One winter night a few years ago, I found myself lying on the bathroom floor, pausing between bouts of vomiting and diarrheoa to listen out for my toddler who had whooping cough. You could say it was not one of my better moments.

But in the midst of it all, I suddenly found myself worrying about the lawn. It was alarmingly long, I had no lawn mower and couldn’t afford to buy one. Even if I could, my daughter was terrified of the noise so what would I do with her while I did the job?

The practical needs of a solo parent can be overwhelming. On top of the jobs common to all mothers, single mums, for example, have total responsibility for home, garden and car maintenance. Most, even on the benefit, have to work at least part-time; and making all the decisions all of the time is a heavy burden.

Lesley Williams, manager of single-parent support agency Birthright, says most people parenting on their own are chronically tired.

“Single parents are under an enormous amount of stress, there are so many demands and so many balls to keep in the air.”

So where can single parents turn for practical help?

There are three basic avenues: family, friends and community organisations.


Even the most dysfunctional family can often provide love and concern – and give you a hand fixing the roof. Involvement with the extended family is also positive for your children.

Be considerate however – don’t ‘over-use’ family members and always be thankful for whatever help you do get.

One option to ease the strain is to move back home – if the grandparents are willing. It’s not easy, but as paediatrician and author Dr Christopher Green says in Toddler Taming, “This is not a time to be difficult or choosey. The advantages of returning to a familiar home patch, with help in child care and an emotionally secure environment for children, make diplomacy a course to consider.”

If family members live far away, consider moving closer. This sounds dramatic, but the advantages could be enormous. Or, be creative and ‘advertise’ for grandparents. I know of one single mother who did this and found a gorgeous older couple only too delighted to have a little family to love and assist.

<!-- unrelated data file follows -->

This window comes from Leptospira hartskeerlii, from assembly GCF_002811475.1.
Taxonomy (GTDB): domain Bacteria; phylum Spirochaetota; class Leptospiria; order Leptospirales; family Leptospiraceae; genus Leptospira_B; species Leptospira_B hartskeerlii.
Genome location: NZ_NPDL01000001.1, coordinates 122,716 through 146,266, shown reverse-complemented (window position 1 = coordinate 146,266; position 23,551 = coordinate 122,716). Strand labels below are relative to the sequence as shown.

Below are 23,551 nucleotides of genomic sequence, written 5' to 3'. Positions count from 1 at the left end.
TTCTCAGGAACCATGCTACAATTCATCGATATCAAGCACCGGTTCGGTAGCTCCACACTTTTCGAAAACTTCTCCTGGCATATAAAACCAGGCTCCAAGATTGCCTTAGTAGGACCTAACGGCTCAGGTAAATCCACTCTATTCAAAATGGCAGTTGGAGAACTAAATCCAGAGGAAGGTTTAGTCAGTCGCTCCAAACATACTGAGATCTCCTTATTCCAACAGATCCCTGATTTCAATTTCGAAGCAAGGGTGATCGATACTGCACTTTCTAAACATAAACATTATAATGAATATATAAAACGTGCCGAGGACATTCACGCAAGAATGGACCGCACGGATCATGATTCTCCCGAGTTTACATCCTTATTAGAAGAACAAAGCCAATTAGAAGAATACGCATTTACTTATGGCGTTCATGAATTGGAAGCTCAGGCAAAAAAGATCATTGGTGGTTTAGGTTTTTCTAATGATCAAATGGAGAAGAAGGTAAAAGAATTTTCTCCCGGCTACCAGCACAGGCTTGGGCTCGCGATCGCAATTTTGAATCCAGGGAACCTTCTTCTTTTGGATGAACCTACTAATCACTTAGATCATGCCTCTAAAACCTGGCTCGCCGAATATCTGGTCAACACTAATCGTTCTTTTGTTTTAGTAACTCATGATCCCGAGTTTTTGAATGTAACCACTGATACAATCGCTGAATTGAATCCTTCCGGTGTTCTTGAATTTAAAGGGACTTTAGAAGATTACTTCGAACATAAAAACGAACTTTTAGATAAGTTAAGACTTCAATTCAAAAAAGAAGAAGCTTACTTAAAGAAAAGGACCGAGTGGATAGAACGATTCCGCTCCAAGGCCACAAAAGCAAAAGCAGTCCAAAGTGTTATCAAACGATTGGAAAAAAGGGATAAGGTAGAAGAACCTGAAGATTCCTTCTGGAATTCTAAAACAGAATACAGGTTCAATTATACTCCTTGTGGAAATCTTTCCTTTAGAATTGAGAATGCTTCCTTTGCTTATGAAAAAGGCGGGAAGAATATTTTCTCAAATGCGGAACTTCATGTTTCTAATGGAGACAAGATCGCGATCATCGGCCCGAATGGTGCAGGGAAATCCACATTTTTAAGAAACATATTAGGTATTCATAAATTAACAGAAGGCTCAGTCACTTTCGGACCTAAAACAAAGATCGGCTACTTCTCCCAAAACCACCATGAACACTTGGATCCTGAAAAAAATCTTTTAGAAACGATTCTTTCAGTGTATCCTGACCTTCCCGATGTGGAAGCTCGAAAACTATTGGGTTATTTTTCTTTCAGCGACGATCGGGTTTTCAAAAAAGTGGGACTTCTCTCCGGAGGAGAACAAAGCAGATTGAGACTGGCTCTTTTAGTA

Friends can be lifesavers in just about any situation. As well as providing practical help, they can also give advice, help you make decisions and assure you everything will be alright. Other solo parents can provide huge support – for example, swapping babysitting favours.

Hesitate before asking to borrow money, however. Mark Twain once described friendship as “ that enduring institution that will withstand anything if not asked to lend money.”

It’s also well worth getting to know your neighbours. I sometimes look after the little boy from over the fence, and, in return, his Dad (who works in pest control) has de-bugged my house and helped me shift heavy furniture.

Community Organisations

Community groups can be really helpful or really not, depending on those in charge and the resources available to them. Organisations which may be able to offer practical assistance include the Salvation Army, Plunket, Barnados, the Open Home Foundation and Lions or Rotary groups. Citizens Advice Bureau can give you more of an idea where to go in your own town.

Birthright is a good place to start. The low-profile organisation was set up in 1955 in the post-war era to offer support to lone-parent families. Today there are 16 branches around the country offering single parents assistance with everything from budgeting to providing Christmas presents.

“We’re intensely practical,” says Lesley. “When someone approaches us we start by trying to identify their most pressing need: do you have enough food, do you have school uniforms, is your house warm enough.”

Birthright also refers people to many other services.

Another idea is to contact a local pastor. These days churches don’t seem to be very good at reaching out to those in need – but in most cases, they are more than willing to help when asked. Christian women’s organisations, such as the international group Women Aglow, are often filled with willing and caring volunteers.

The point with all of these options is that you have to ask! People are not mind-readers – but most have good hearts and will help, or at least point you in the right direction.

Useful Websites

Birthright – Support Group for Single Parents

This is an excellent national support group that works to support, strengthen and advocate for single parent families.  You can read more about their services and contact details in our article Birthright.

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Sandi Paterson is a freelance journalist based in Tauranga. She lives in a 1950's bach with her daughter, a grumpy cat, and a budgie who sits on her computer when she writes. This article appeared originally in Little Treasures magazine.

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